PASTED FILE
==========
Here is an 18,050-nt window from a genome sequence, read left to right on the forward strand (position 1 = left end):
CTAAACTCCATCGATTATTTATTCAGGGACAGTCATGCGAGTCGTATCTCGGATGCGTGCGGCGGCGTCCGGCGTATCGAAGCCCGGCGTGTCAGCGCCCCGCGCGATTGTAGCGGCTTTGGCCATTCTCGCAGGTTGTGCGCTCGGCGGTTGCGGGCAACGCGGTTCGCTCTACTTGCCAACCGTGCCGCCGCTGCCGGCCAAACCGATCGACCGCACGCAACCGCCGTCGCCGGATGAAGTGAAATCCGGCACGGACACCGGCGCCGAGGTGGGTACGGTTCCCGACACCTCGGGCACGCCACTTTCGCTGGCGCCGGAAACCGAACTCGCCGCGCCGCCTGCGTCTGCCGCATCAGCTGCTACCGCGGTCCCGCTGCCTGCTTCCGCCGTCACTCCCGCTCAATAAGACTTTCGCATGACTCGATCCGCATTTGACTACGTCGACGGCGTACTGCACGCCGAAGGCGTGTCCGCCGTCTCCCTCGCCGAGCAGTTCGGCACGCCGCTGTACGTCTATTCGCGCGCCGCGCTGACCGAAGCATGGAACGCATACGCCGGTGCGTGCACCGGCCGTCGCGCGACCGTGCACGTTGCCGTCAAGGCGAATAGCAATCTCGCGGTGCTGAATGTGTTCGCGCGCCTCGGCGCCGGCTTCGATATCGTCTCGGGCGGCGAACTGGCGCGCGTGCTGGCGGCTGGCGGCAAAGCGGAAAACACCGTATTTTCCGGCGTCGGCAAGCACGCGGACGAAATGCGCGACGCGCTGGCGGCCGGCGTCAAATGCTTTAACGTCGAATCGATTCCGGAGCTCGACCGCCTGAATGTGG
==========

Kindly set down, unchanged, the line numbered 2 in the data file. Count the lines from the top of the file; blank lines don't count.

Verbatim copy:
CTAAACTCCATCGATTATTTATTCAGGGACAGTCATGCGAGTCGTATCTCGGATGCGTGCGGCGGCGTCCGGCGTATCGAAGCCCGGCGTGTCAGCGCCCCGCGCGATTGTAGCGGCTTTGGCCATTCTCGCAGGTTGTGCGCTCGGCGGTTGCGGGCAACGCGGTTCGCTCTACTTGCCAACCGTGCCGCCGCTGCCGGCCAAACCGATCGACCGCACGCAACCGCCGTCGCCGGATGAAGTGAAATCCGGCACGGACACCGGCGCCGAGGTGGGTACGGTTCCCGACACCTCGGGCACGCCACTTTCGCTGGCGCCGGAAACCGAACTCGCCGCGCCGCCTGCGTCTGCCGCATCAGCTGCTACCGCGGTCCCGCTGCCTGCTTCCGCCGTCACTCCCGCTCAATAAGACTTTCGCATGACTCGATCCGCATTTGACTACGTCGACGGCGTACTGCACGCCGAAGGCGTGTCCGCCGTCTCCCTCGCCGAGCAGTTCGGCACGCCGCTGTACGTCTATTCGCGCGCCGCGCTGACCGAAGCATGGAACGCATACGCCGGTGCGTGCACCGGCCGTCGCGCGACCGTGCACGTTGCCGTCAAGGCGAATAGCAATCTCGCGGTGCTGAATGTGTTCGCGCGCCTCGGCGCCGGCTTCGATATCGTCTCGGGCGGCGAACTGGCGCGCGTGCTGGCGGCTGGCGGCAAAGCGGAAAACACCGTATTTTCCGGCGTCGGCAAGCACGCGGACGAAATGCGCGACGCGCTGGCGGCCGGCGTCAAATGCTTTAACGTCGAATCGATTCCGGAGCTCGACCGCCTGAATGTGG